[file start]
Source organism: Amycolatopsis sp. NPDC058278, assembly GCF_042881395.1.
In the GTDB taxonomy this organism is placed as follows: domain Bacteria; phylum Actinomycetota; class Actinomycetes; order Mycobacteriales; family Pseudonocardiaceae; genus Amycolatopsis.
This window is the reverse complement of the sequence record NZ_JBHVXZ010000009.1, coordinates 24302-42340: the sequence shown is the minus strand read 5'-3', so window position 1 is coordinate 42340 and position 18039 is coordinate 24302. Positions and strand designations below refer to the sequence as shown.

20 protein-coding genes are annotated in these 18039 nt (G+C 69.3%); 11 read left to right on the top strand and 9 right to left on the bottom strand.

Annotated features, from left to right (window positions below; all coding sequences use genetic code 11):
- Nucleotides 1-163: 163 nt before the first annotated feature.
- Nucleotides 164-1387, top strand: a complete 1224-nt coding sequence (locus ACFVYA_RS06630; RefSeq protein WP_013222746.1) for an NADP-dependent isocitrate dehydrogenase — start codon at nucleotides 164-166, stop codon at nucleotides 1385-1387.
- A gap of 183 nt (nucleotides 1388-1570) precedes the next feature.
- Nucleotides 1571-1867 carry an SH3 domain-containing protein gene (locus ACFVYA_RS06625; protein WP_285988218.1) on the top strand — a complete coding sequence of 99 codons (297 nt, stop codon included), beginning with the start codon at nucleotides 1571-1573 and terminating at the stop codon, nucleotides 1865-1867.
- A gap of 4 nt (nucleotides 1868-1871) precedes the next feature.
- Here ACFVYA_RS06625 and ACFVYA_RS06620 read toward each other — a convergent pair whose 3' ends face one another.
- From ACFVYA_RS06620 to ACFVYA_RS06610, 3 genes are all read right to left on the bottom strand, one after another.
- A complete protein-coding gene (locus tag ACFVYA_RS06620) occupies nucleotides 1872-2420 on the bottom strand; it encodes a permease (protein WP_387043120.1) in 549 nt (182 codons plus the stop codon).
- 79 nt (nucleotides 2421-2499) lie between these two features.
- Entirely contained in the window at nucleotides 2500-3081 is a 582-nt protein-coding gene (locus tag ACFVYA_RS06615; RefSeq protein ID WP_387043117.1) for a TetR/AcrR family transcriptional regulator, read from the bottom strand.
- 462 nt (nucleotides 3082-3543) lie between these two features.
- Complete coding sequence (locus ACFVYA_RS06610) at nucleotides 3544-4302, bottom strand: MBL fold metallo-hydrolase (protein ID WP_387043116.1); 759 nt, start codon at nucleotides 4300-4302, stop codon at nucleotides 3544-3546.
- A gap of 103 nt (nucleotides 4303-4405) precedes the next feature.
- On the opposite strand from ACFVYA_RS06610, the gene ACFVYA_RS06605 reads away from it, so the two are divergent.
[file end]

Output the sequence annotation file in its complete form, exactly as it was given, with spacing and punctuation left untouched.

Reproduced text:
Source organism: Amycolatopsis sp. NPDC058278, assembly GCF_042881395.1.
In the GTDB taxonomy this organism is placed as follows: domain Bacteria; phylum Actinomycetota; class Actinomycetes; order Mycobacteriales; family Pseudonocardiaceae; genus Amycolatopsis.
This window is the reverse complement of the sequence record NZ_JBHVXZ010000009.1, coordinates 24302-42340: the sequence shown is the minus strand read 5'-3', so window position 1 is coordinate 42340 and position 18039 is coordinate 24302. Positions and strand designations below refer to the sequence as shown.

20 protein-coding genes are annotated in these 18039 nt (G+C 69.3%); 11 read left to right on the top strand and 9 right to left on the bottom strand.

Annotated features, from left to right (window positions below; all coding sequences use genetic code 11):
- Nucleotides 1-163: 163 nt before the first annotated feature.
- Nucleotides 164-1387, top strand: a complete 1224-nt coding sequence (locus ACFVYA_RS06630; RefSeq protein WP_013222746.1) for an NADP-dependent isocitrate dehydrogenase — start codon at nucleotides 164-166, stop codon at nucleotides 1385-1387.
- A gap of 183 nt (nucleotides 1388-1570) precedes the next feature.
- Nucleotides 1571-1867 carry an SH3 domain-containing protein gene (locus ACFVYA_RS06625; protein WP_285988218.1) on the top strand — a complete coding sequence of 99 codons (297 nt, stop codon included), beginning with the start codon at nucleotides 1571-1573 and terminating at the stop codon, nucleotides 1865-1867.
- A gap of 4 nt (nucleotides 1868-1871) precedes the next feature.
- Here ACFVYA_RS06625 and ACFVYA_RS06620 read toward each other — a convergent pair whose 3' ends face one another.
- From ACFVYA_RS06620 to ACFVYA_RS06610, 3 genes are all read right to left on the bottom strand, one after another.
- A complete protein-coding gene (locus tag ACFVYA_RS06620) occupies nucleotides 1872-2420 on the bottom strand; it encodes a permease (protein WP_387043120.1) in 549 nt (182 codons plus the stop codon).
- 79 nt (nucleotides 2421-2499) lie between these two features.
- Entirely contained in the window at nucleotides 2500-3081 is a 582-nt protein-coding gene (locus tag ACFVYA_RS06615; RefSeq protein ID WP_387043117.1) for a TetR/AcrR family transcriptional regulator, read from the bottom strand.
- 462 nt (nucleotides 3082-3543) lie between these two features.
- Complete coding sequence (locus ACFVYA_RS06610) at nucleotides 3544-4302, bottom strand: MBL fold metallo-hydrolase (protein ID WP_387043116.1); 759 nt, start codon at nucleotides 4300-4302, stop codon at nucleotides 3544-3546.
- A gap of 103 nt (nucleotides 4303-4405) precedes the next feature.
- On the opposite strand from ACFVYA_RS06610, the gene ACFVYA_RS06605 reads away from it, so the two are divergent.